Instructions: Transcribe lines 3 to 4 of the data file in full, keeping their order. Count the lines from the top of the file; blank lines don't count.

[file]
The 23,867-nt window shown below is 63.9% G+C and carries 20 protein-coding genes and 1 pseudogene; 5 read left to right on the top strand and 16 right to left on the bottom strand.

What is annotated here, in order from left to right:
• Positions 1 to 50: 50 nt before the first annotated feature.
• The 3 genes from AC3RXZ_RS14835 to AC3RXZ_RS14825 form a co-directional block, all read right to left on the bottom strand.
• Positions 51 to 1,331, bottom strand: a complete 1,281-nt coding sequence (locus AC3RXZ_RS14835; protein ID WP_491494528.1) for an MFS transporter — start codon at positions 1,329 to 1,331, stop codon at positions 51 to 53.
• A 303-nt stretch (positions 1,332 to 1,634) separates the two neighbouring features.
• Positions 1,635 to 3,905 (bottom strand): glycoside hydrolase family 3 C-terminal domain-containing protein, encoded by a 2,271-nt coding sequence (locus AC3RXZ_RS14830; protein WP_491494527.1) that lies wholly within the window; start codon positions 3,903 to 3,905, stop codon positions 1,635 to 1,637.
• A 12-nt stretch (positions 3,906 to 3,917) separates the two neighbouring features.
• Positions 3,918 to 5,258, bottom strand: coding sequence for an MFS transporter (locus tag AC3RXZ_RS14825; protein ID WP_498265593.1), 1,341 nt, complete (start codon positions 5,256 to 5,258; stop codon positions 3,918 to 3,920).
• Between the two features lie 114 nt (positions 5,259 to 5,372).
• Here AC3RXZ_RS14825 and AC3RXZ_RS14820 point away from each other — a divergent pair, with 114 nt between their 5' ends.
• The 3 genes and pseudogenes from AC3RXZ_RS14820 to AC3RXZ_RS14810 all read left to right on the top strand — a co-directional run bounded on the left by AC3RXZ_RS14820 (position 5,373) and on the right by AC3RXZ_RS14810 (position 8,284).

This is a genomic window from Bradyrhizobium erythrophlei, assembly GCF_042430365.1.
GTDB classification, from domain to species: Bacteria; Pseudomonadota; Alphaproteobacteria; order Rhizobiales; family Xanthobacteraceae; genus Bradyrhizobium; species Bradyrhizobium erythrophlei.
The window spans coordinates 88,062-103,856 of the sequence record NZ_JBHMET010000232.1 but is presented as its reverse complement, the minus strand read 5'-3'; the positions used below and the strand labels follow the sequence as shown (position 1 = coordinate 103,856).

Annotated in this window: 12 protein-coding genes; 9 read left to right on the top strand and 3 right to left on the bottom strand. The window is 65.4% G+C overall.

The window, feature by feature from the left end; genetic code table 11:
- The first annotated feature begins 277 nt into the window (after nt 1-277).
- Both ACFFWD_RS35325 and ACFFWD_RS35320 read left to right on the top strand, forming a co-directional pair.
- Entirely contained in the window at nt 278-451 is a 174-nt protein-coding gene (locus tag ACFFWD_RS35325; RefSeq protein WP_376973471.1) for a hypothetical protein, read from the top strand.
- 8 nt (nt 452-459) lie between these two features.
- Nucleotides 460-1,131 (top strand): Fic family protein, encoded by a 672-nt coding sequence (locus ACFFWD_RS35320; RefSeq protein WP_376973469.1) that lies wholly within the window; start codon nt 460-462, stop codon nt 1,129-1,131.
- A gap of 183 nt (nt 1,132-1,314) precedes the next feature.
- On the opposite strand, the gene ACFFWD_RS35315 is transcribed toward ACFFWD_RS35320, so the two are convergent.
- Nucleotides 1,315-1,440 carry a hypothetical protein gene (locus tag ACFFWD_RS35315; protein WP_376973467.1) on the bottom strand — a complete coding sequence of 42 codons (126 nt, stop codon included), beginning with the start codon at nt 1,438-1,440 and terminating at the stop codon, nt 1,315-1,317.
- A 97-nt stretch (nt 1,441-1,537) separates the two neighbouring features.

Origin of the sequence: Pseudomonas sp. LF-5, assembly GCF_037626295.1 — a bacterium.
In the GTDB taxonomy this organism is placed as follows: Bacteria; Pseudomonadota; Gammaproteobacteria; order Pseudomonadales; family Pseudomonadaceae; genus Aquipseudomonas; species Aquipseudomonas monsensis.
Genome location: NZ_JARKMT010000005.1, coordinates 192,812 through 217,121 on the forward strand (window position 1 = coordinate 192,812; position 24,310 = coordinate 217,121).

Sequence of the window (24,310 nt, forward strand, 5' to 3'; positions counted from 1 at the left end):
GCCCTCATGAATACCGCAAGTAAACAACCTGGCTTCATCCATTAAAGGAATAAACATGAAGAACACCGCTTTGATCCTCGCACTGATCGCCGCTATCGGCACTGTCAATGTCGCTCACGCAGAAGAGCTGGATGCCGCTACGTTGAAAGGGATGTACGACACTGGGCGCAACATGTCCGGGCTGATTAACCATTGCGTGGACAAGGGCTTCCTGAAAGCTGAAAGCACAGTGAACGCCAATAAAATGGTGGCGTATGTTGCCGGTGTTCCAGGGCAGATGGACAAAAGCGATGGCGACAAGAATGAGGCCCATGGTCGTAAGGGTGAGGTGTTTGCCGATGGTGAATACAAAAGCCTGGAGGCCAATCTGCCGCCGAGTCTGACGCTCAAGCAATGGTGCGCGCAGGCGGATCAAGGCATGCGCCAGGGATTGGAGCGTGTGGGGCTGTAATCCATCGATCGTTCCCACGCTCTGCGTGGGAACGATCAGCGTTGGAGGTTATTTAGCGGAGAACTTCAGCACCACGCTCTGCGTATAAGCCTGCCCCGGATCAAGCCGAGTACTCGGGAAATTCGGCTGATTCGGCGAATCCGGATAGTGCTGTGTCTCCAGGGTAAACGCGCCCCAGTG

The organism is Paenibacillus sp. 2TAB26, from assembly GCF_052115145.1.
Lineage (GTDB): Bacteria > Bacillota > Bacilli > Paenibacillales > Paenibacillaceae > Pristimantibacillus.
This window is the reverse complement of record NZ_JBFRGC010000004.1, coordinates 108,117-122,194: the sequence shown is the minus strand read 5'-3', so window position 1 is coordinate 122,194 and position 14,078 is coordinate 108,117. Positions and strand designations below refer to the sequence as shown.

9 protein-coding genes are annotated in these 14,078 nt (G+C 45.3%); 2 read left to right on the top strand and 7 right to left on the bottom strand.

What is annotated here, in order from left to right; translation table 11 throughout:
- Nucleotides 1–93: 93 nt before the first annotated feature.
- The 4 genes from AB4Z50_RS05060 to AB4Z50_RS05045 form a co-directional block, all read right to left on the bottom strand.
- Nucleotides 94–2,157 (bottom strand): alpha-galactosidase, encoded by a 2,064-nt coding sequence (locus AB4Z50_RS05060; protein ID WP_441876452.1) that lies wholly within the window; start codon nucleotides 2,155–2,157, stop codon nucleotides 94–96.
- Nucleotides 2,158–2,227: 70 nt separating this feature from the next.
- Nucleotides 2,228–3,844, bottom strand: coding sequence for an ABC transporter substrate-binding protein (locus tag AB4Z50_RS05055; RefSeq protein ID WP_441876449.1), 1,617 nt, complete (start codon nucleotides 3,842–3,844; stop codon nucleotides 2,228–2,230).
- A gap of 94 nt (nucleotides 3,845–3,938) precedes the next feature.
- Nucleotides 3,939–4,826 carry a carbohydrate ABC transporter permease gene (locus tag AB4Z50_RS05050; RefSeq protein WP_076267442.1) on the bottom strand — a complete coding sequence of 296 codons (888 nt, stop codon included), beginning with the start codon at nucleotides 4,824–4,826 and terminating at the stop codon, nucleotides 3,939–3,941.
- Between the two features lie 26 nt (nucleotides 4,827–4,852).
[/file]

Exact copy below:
• Positions 1 to 50: 50 nt before the first annotated feature.
• The 3 genes from AC3RXZ_RS14835 to AC3RXZ_RS14825 form a co-directional block, all read right to left on the bottom strand.